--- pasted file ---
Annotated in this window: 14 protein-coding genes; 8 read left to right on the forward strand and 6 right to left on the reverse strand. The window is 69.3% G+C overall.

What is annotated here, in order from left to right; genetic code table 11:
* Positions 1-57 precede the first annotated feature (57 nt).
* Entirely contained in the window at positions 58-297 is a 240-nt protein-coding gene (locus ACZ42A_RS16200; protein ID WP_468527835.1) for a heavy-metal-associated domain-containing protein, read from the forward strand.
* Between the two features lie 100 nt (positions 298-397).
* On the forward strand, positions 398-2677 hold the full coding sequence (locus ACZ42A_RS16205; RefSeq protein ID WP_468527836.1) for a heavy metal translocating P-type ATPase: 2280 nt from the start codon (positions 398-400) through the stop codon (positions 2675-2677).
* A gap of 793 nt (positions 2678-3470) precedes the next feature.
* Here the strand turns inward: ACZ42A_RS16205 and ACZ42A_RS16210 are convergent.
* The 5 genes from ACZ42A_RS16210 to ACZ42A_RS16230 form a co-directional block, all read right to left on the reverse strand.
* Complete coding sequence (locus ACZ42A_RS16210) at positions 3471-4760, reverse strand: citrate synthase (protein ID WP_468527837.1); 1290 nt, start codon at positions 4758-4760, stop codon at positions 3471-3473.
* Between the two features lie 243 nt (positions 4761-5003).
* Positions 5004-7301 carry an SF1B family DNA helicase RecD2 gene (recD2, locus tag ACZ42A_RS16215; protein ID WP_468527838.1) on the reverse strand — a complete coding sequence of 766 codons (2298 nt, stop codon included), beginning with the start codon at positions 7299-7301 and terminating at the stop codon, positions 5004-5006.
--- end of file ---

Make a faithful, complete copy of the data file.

Annotated in this window: 14 protein-coding genes; 8 read left to right on the forward strand and 6 right to left on the reverse strand. The window is 69.3% G+C overall.

What is annotated here, in order from left to right; genetic code table 11:
* Positions 1-57 precede the first annotated feature (57 nt).
* Entirely contained in the window at positions 58-297 is a 240-nt protein-coding gene (locus ACZ42A_RS16200; protein ID WP_468527835.1) for a heavy-metal-associated domain-containing protein, read from the forward strand.
* Between the two features lie 100 nt (positions 298-397).
* On the forward strand, positions 398-2677 hold the full coding sequence (locus ACZ42A_RS16205; RefSeq protein ID WP_468527836.1) for a heavy metal translocating P-type ATPase: 2280 nt from the start codon (positions 398-400) through the stop codon (positions 2675-2677).
* A gap of 793 nt (positions 2678-3470) precedes the next feature.
* Here the strand turns inward: ACZ42A_RS16205 and ACZ42A_RS16210 are convergent.
* The 5 genes from ACZ42A_RS16210 to ACZ42A_RS16230 form a co-directional block, all read right to left on the reverse strand.
* Complete coding sequence (locus ACZ42A_RS16210) at positions 3471-4760, reverse strand: citrate synthase (protein ID WP_468527837.1); 1290 nt, start codon at positions 4758-4760, stop codon at positions 3471-3473.
* Between the two features lie 243 nt (positions 4761-5003).
* Positions 5004-7301 carry an SF1B family DNA helicase RecD2 gene (recD2, locus tag ACZ42A_RS16215; protein ID WP_468527838.1) on the reverse strand — a complete coding sequence of 766 codons (2298 nt, stop codon included), beginning with the start codon at positions 7299-7301 and terminating at the stop codon, positions 5004-5006.